And those troubles showed through in our analysis. "Unemployment," or variations of the word, showed up the most in the stories and posts we examined in Florida, almost four times for every 1,000 words. Neither Virginia nor Ohio were even at 2.5 times per 1,000 words overall. Driving home the point, the state was the clear leader for use of the word "job" and in variations of the phrase "lose job" or "get job."
But the conversation about unemployment in Florida was about more than just the troubles people had with finding or holding employment. There was also a stronger tinge of pain in the Florida stories and posts than we saw elsewhere. There were more references to words like "feed," "rent" and "food stamps."
In addition, the troubles in Florida were emphasized by the surprisingly high use of the word "homeless." The word appeared more than twice as often as it did in other states.
Why? The state's troubled housing market has been in the headlines for years now, but homelessness in the state, compared with Ohio and Virginia, is three times higher.
While the national media have not focused much attention on it yet, the problem is getting coverage within the state. Some cities have passed measures to give homeless men and women one-way bus tickets out of town. In the past year, the practice reached the city of Fort Lauderdale, which has thousands of homeless and has seen their numbers grow during the recession and housing crunch.
As the candidates swing through this state over the coming weeks, this is a crucial point to keep in mind. Of the three states we examined, Florida may be the most interested in hearing about economic fixes, but it may also be the state most concerned about program cuts and/or taking care of people who were hit hardest in the Great Recession.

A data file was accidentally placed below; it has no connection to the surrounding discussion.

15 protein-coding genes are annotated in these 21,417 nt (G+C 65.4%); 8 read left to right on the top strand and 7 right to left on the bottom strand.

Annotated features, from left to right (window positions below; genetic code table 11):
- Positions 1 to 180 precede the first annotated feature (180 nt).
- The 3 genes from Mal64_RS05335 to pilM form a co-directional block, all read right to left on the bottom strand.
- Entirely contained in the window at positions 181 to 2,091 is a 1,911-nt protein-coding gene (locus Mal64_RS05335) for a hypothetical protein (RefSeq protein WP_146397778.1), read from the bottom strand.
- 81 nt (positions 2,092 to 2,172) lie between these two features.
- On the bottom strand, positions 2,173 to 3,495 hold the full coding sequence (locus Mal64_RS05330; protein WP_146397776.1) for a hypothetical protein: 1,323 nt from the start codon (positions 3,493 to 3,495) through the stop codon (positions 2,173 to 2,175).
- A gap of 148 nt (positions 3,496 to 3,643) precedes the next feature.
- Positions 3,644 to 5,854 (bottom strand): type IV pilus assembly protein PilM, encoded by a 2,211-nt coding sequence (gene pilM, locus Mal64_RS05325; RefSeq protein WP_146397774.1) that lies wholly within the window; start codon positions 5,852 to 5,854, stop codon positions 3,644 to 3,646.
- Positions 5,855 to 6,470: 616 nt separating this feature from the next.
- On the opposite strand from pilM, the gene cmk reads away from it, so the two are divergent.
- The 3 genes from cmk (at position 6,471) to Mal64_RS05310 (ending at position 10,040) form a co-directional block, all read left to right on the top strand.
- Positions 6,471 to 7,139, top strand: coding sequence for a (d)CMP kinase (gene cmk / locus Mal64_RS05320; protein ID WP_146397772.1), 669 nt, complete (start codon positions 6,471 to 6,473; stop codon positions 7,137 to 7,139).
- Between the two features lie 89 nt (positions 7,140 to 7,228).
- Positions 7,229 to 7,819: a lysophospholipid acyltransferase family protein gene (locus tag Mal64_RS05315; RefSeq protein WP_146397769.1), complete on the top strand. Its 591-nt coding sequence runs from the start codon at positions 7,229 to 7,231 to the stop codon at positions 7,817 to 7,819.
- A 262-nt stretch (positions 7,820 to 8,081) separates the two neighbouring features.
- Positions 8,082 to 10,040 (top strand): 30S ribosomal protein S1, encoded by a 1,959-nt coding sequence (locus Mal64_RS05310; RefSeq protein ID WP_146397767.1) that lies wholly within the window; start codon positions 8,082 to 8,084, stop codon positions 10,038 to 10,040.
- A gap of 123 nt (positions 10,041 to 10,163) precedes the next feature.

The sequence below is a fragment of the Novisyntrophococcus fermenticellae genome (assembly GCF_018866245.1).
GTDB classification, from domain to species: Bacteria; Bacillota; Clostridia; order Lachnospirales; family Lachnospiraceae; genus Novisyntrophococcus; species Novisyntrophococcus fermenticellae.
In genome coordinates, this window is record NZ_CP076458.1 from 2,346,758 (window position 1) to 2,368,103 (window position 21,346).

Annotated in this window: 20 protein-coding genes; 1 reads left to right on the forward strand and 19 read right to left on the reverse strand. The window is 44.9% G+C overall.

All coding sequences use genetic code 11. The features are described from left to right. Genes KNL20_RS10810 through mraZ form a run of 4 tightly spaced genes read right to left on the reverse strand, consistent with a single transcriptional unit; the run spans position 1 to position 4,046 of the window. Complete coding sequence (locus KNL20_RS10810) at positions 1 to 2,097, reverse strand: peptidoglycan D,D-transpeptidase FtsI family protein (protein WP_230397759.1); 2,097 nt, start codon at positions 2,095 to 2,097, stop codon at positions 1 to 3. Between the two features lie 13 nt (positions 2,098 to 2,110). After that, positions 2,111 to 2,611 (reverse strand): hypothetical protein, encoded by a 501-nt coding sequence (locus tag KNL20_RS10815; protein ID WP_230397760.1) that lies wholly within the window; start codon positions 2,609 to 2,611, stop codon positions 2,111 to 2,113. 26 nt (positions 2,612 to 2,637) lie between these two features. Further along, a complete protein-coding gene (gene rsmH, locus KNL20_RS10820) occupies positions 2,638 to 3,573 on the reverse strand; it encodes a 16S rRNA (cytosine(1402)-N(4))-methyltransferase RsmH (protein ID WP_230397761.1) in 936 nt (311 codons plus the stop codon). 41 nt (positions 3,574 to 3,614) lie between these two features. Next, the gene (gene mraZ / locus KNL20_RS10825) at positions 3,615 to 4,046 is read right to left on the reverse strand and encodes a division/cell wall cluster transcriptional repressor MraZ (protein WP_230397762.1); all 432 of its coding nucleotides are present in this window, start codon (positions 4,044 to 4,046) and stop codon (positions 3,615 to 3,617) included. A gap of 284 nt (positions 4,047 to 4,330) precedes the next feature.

Sometimes where you live has a lot to do with how you see the world. Such is the case with Virginia, which borders Washington, D.C.
Of the three states we looked at, the conversation in Virginia was the most D.C.-centric, or at least the most focused on the federal government. Some of the words that outperformed: forms of "federal government," "capital," "tax rate," "Social Security" and "Medicaid." They are words about Washington, its programs and policy.
And remember, those words came up in an examination of the online conversation around unemployment. The point is not that people in Virginia seem more focused on their neighbor to the immediate north, which may be expected; it's that they are more focused on Washington and its actions when the conversation is about jobs.
There's good reason for that. As we noted above, the unemployment rate for Virginia sits far below the national figure. In part, that's because of federal jobs and money in the state. In 2009, Virginia received more than $19,000 per capita in federal spending.
One other word in Virginia's unemployment conversation reveals a Washington slant, and it is an important one: "military" — along with similar words like "defense" and "veteran." The Defense Department is heavily represented in Virginia, from the Pentagon to Norfolk. In 2009, there was more than $18 billion in defense outlays in the state — through payroll and contracts; only Texas had more, and Ohio and Florida had less than half that. Any talk of defense cuts will weigh heavily on people's minds here.
And that goes for other federal programs as well, as austerity creeps into the presidential dialogue. Any talk of cuts in Washington has ramifications on jobs and unemployment in Virginia, as these online conversations show.
In fact, when you look at these three states and the unemployment discussions in them, you understand how even something as obvious as unemployment is not an easy topic for Obama or Romney.
It's true that no one likes unemployment, but the way people discuss it, its causes and what people want done about it in terms of policy is not simple and differs significantly place to place — even in online media. Everyone wants to bring unemployment down, but the details on how to do that hold many devils — and they can be very different depending on where one lives.
The different problems these states have suffered make the people in each of them receptive to — and turned off by — different messages. Add in the problems of a growing national debt, a trade imbalance and a desire for a smaller government, and you can see how even the most basic issue of the 2012 campaign can be a minefield all by itself.